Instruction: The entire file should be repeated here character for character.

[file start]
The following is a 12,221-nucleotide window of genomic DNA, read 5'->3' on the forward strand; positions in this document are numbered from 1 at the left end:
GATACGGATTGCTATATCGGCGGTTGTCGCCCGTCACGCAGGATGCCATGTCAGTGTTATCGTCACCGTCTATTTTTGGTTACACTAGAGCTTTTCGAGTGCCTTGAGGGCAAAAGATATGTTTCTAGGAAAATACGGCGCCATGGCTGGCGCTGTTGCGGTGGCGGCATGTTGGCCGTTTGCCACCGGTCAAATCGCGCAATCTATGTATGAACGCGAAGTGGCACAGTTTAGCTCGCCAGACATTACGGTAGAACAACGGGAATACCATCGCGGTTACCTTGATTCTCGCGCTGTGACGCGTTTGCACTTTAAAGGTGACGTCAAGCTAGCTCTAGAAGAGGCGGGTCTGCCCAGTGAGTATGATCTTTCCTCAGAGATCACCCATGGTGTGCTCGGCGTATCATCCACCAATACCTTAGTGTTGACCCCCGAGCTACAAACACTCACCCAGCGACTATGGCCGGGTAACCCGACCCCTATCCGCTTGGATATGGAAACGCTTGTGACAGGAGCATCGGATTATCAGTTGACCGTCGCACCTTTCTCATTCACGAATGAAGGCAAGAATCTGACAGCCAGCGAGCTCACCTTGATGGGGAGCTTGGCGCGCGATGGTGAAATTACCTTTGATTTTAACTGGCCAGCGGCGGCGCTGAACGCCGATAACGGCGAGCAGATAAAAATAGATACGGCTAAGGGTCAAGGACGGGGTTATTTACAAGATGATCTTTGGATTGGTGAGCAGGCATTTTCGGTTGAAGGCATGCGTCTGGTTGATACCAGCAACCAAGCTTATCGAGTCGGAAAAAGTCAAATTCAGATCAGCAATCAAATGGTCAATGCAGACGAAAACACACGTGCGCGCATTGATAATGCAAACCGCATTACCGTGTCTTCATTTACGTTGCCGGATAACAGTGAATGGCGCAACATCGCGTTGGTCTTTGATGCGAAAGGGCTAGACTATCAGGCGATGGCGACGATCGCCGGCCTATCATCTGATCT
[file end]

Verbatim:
The following is a 12,221-nucleotide window of genomic DNA, read 5'->3' on the forward strand; positions in this document are numbered from 1 at the left end:
GATACGGATTGCTATATCGGCGGTTGTCGCCCGTCACGCAGGATGCCATGTCAGTGTTATCGTCACCGTCTATTTTTGGTTACACTAGAGCTTTTCGAGTGCCTTGAGGGCAAAAGATATGTTTCTAGGAAAATACGGCGCCATGGCTGGCGCTGTTGCGGTGGCGGCATGTTGGCCGTTTGCCACCGGTCAAATCGCGCAATCTATGTATGAACGCGAAGTGGCACAGTTTAGCTCGCCAGACATTACGGTAGAACAACGGGAATACCATCGCGGTTACCTTGATTCTCGCGCTGTGACGCGTTTGCACTTTAAAGGTGACGTCAAGCTAGCTCTAGAAGAGGCGGGTCTGCCCAGTGAGTATGATCTTTCCTCAGAGATCACCCATGGTGTGCTCGGCGTATCATCCACCAATACCTTAGTGTTGACCCCCGAGCTACAAACACTCACCCAGCGACTATGGCCGGGTAACCCGACCCCTATCCGCTTGGATATGGAAACGCTTGTGACAGGAGCATCGGATTATCAGTTGACCGTCGCACCTTTCTCATTCACGAATGAAGGCAAGAATCTGACAGCCAGCGAGCTCACCTTGATGGGGAGCTTGGCGCGCGATGGTGAAATTACCTTTGATTTTAACTGGCCAGCGGCGGCGCTGAACGCCGATAACGGCGAGCAGATAAAAATAGATACGGCTAAGGGTCAAGGACGGGGTTATTTACAAGATGATCTTTGGATTGGTGAGCAGGCATTTTCGGTTGAAGGCATGCGTCTGGTTGATACCAGCAACCAAGCTTATCGAGTCGGAAAAAGTCAAATTCAGATCAGCAATCAAATGGTCAATGCAGACGAAAACACACGTGCGCGCATTGATAATGCAAACCGCATTACCGTGTCTTCATTTACGTTGCCGGATAACAGTGAATGGCGCAACATCGCGTTGGTCTTTGATGCGAAAGGGCTAGACTATCAGGCGATGGCGACGATCGCCGGCCTATCATCTGATCT